Federal Financial Assistance Management Improvement Act of 199926
Under the provisions of the Federal Financial Assistance Management Improvement Act of 1999 (FFAMIA), Congress set out to improve the effectiveness of grant programs, simplify grant reporting requirements, and foster greater coordination within and across federal agencies administering federal grants.27
Federal Funding Accountability and Transparency Act of 200628
The Federal Accountability and Transparency Act of 2006 (FFATA), as amended, was enacted to expand oversight into federal spending by requiring OMB to establish a publicly available database containing award information for a variety of federal assistance, including grants and contracts. In response to this directive, OMB established USAspending.gov to provide a means of tracking the distribution of federal grant funds.29
All amounts are in constant FY2009 dollars. U.S. Office of Management and Budget, Fiscal Year 2015 Budget of the U.S. Government Historical Tables: Table 12.1 Summary Comparison of Total Outlays for Grants to State and Local Governments, 1940 -2019, p. 258.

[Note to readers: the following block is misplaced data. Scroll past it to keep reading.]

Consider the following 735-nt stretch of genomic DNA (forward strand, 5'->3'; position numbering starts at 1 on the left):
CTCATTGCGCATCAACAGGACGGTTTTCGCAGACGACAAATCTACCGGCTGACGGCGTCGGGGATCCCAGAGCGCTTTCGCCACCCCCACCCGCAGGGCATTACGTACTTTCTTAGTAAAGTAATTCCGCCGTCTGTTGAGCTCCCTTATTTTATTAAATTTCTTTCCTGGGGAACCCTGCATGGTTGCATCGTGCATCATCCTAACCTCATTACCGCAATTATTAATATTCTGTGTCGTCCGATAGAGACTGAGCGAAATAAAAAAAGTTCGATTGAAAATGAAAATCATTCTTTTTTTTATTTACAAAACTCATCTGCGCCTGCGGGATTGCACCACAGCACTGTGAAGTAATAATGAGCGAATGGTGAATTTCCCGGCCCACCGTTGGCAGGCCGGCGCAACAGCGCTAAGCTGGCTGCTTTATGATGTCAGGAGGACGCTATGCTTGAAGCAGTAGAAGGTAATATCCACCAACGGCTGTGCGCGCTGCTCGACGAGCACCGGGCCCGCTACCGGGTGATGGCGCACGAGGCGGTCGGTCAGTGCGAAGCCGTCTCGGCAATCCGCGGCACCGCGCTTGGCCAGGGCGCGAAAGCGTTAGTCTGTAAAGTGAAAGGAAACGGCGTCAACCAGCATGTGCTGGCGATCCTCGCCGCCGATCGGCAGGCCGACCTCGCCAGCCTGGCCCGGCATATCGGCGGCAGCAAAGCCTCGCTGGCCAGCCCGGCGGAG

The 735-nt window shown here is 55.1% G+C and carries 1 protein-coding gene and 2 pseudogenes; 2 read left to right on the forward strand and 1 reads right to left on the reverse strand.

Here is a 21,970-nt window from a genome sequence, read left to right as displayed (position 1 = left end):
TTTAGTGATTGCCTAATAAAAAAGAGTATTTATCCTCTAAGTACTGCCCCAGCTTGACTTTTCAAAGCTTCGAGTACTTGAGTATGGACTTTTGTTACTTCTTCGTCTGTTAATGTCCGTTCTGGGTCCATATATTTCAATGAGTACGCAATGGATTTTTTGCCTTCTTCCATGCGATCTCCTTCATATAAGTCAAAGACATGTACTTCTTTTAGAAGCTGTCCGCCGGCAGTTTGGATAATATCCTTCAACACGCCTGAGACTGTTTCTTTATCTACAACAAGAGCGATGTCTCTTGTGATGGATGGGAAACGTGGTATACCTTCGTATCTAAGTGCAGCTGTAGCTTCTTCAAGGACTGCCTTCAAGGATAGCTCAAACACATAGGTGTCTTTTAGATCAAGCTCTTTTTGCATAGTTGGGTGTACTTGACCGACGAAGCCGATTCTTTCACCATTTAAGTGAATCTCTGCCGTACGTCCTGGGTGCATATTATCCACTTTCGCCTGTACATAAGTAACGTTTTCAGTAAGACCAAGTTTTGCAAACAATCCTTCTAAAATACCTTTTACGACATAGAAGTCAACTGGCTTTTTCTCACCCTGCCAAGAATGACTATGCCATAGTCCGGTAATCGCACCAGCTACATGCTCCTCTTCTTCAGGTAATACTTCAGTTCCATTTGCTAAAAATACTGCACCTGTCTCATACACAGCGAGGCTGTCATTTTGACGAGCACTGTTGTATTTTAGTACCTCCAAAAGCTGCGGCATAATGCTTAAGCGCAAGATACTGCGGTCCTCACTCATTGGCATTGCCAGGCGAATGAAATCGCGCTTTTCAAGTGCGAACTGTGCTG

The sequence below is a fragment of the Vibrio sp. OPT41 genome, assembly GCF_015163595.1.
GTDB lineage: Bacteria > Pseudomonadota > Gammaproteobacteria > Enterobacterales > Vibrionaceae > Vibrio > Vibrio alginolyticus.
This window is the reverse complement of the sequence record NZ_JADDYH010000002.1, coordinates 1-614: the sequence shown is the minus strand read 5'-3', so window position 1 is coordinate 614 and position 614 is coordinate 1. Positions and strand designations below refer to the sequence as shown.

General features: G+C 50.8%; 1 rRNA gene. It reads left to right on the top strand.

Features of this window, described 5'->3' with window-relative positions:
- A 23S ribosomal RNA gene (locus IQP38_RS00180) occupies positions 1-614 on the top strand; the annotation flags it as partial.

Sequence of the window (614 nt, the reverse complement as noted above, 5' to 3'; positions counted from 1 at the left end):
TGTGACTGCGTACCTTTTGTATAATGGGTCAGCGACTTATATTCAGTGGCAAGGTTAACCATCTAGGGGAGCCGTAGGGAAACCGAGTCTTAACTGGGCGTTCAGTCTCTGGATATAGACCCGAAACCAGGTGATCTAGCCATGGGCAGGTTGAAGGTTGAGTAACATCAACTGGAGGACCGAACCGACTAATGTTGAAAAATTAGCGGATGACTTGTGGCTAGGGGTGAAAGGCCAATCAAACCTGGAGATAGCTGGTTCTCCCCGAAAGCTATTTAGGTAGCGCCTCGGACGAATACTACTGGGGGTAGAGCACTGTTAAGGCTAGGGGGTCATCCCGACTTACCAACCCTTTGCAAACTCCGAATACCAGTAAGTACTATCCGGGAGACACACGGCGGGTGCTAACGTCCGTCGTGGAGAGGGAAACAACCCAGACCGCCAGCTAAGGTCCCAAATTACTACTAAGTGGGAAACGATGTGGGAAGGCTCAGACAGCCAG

U.S. General Services Administration, Catalog of Federal Domestic Assistance, accessed on June 13, 2014, at https://www.cfda.gov.
U.S. Government Accountability Office, Grant Management: Action Needed to Improve the Timeliness of Grant Closeouts by Federal Agencies, GAO-12-360, April 2012, p. 11.
Prior to these stages, Congress may appropriate budget authority to an agency for certain purposes (including a grant program) for a certain period of availability (e.g., one-year, multi-year, or no-year time windows).